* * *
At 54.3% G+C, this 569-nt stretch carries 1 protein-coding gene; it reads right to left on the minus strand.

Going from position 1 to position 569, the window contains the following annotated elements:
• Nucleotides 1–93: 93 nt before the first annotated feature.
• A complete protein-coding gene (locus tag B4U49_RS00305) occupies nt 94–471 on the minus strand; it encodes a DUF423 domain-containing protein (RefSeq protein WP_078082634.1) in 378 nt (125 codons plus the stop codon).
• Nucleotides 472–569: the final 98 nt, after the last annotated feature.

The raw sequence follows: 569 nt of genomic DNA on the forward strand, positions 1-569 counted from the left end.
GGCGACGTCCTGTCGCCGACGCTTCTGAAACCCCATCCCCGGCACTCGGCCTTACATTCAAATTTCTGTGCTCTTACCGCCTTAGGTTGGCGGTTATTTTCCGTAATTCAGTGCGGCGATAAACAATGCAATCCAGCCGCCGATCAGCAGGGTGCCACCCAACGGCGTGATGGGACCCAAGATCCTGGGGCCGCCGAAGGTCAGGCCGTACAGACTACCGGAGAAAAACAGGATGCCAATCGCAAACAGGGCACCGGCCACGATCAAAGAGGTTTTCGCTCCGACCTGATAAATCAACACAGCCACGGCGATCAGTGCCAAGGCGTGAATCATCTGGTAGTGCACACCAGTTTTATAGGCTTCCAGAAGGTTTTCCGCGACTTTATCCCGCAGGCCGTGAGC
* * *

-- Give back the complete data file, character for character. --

At 54.3% G+C, this 569-nt stretch carries 1 protein-coding gene; it reads right to left on the minus strand.

Going from position 1 to position 569, the window contains the following annotated elements:
• Nucleotides 1–93: 93 nt before the first annotated feature.
• A complete protein-coding gene (locus tag B4U49_RS00305) occupies nt 94–471 on the minus strand; it encodes a DUF423 domain-containing protein (RefSeq protein WP_078082634.1) in 378 nt (125 codons plus the stop codon).
• Nucleotides 472–569: the final 98 nt, after the last annotated feature.

The raw sequence follows: 569 nt of genomic DNA on the forward strand, positions 1-569 counted from the left end.
GGCGACGTCCTGTCGCCGACGCTTCTGAAACCCCATCCCCGGCACTCGGCCTTACATTCAAATTTCTGTGCTCTTACCGCCTTAGGTTGGCGGTTATTTTCCGTAATTCAGTGCGGCGATAAACAATGCAATCCAGCCGCCGATCAGCAGGGTGCCACCCAACGGCGTGATGGGACCCAAGATCCTGGGGCCGCCGAAGGTCAGGCCGTACAGACTACCGGAGAAAAACAGGATGCCAATCGCAAACAGGGCACCGGCCACGATCAAAGAGGTTTTCGCTCCGACCTGATAAATCAACACAGCCACGGCGATCAGTGCCAAGGCGTGAATCATCTGGTAGTGCACACCAGTTTTATAGGCTTCCAGAAGGTTTTCCGCGACTTTATCCCGCAGGCCGTGAGC